For the uninitiated, bitcoins are one of several alternative currency systems floating around out there. It is similar to a standard currency, but with a number of significant differences. First of all, it isn’t backed by any central institution; rather it exists independent of government standards and laws. By contrast, a standard currency is a debt currency, which means that it is owed back (usually in terms of larger sums) by those who issue them. In this way, the entire supply of money is at risk of debiting the currency holder, which causes interest to pile up.
This is not the case with bitcoins, however. While it isn’t technically “backed” by anything, it instead acts like a commodity. That is, each time someone spends using the system, their transaction earns some money in return. That is how the system works. In addition, the entire supply of bitcoins is subject to the market whims of the buyer. That means that prices can fluctuate up and down and, on occasion, the system can even be created artificially.
So, how does this play out in practice? For one thing, there aren’t any fixed amounts of bitcoins out there. Rather, each transaction that goes through is only designated to certain coins. So, there is no” bitcoin pyramid” or “bitbank” as some have called them. Instead, transactions are designated according to which currency the buyer prefers.
There are two reasons for this system’s” decentralized” nature. First, it gives each user a feeling of being in charge. Each time you use the system, you are actually deciding how much you want to spend. There is no one controlling the money, deciding how much to lend, or deciding when to lend it. This sense of control helps to foster an environment of fair investing where everyone has a fair shot at making money. However, because this system is “decentralized”, there is no single central location where the money is held.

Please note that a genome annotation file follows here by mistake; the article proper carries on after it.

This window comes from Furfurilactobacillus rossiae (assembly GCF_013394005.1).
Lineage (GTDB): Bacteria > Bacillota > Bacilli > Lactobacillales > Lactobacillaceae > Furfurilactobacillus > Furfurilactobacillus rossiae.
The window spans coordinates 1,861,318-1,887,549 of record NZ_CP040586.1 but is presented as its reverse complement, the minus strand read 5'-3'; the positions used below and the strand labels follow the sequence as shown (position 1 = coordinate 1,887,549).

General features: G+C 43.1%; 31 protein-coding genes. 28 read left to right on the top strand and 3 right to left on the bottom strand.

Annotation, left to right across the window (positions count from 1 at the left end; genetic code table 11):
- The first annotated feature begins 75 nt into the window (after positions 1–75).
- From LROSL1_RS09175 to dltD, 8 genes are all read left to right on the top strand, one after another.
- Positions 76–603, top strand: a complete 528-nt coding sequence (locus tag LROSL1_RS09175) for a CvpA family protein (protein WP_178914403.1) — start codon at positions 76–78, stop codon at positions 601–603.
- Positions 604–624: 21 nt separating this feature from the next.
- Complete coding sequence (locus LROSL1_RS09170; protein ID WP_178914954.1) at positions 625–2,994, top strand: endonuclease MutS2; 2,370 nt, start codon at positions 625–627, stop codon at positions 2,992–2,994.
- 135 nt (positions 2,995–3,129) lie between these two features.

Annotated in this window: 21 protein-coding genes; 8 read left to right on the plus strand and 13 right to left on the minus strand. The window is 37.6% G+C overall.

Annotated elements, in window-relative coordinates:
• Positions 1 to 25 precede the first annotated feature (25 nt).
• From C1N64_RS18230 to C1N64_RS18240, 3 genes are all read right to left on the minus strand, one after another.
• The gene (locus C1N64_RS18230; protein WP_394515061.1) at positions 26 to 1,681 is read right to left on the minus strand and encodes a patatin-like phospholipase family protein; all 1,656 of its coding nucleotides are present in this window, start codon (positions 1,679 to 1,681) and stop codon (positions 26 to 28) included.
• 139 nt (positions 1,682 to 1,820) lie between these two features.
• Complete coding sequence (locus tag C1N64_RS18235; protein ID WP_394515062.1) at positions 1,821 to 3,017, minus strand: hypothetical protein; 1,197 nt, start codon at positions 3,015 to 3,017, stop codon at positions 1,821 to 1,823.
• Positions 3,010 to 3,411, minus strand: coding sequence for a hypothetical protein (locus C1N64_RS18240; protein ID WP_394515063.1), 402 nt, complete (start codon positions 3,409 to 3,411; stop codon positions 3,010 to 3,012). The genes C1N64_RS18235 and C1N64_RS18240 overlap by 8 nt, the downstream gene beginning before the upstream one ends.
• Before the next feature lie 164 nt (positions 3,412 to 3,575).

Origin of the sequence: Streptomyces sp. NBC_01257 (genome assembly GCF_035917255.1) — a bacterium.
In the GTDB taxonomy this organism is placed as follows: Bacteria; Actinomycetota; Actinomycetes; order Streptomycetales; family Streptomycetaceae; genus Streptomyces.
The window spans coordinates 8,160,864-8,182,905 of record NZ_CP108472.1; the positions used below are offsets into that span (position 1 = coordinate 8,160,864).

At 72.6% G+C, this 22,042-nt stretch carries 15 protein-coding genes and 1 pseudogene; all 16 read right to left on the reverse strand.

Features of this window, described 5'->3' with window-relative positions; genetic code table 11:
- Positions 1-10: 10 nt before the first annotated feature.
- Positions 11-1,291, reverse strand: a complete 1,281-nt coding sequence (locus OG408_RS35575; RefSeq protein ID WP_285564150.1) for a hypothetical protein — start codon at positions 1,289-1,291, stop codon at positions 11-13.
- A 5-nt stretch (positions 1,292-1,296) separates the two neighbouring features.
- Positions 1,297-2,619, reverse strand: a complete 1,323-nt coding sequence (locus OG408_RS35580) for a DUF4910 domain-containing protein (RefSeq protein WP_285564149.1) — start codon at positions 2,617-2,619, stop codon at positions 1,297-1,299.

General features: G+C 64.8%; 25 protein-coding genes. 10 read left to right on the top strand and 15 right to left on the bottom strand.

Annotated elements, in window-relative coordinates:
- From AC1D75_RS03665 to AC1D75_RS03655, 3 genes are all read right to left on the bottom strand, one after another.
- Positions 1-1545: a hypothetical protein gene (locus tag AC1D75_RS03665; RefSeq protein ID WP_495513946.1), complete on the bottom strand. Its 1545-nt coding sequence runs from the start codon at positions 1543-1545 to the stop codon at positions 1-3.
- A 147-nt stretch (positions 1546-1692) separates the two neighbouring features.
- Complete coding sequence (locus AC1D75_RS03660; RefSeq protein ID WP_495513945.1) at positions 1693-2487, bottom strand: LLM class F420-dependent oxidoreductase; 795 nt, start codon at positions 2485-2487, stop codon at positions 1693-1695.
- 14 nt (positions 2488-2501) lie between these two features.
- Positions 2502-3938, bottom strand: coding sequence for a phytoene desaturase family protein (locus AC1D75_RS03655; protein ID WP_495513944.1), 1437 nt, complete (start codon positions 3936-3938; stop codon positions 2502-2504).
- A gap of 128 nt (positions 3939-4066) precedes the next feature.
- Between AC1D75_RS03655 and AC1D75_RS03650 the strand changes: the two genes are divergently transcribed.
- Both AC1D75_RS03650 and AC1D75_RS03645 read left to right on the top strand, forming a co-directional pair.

That means that every person who receives or sends bitcoins has to trust that his or her wallet will be able to give them enough money to do what they wish. That is to say, if a friend were to receive ten bitcoins, they would need to have some extra cash to go along with it in order to make use of the system to its fullest extent. And this creates a sense of urgency because the more someone receives, the more money they must have in order to go about their day-to-day activities.
But what about the people who are not friends but in possession of bitcoins? Suppose they suddenly lost it all and had to start again with a brand new wallet? Would the system then cease to exist? Thankfully, no. The fact is that all transactions are controlled by the users of bitcoins, meaning that if you want to exchange one form of currency for another, then you are free to do so.
This freedom to exchange coins for other forms of money is what makes bitcoins a remarkable tool. Because there is no single central location where the bitcoins are held, there is no single place from which they can be withdrawn. As long as there is a network of computers connected to each other, then the value of each unit of bitcoins is completely up to supply.
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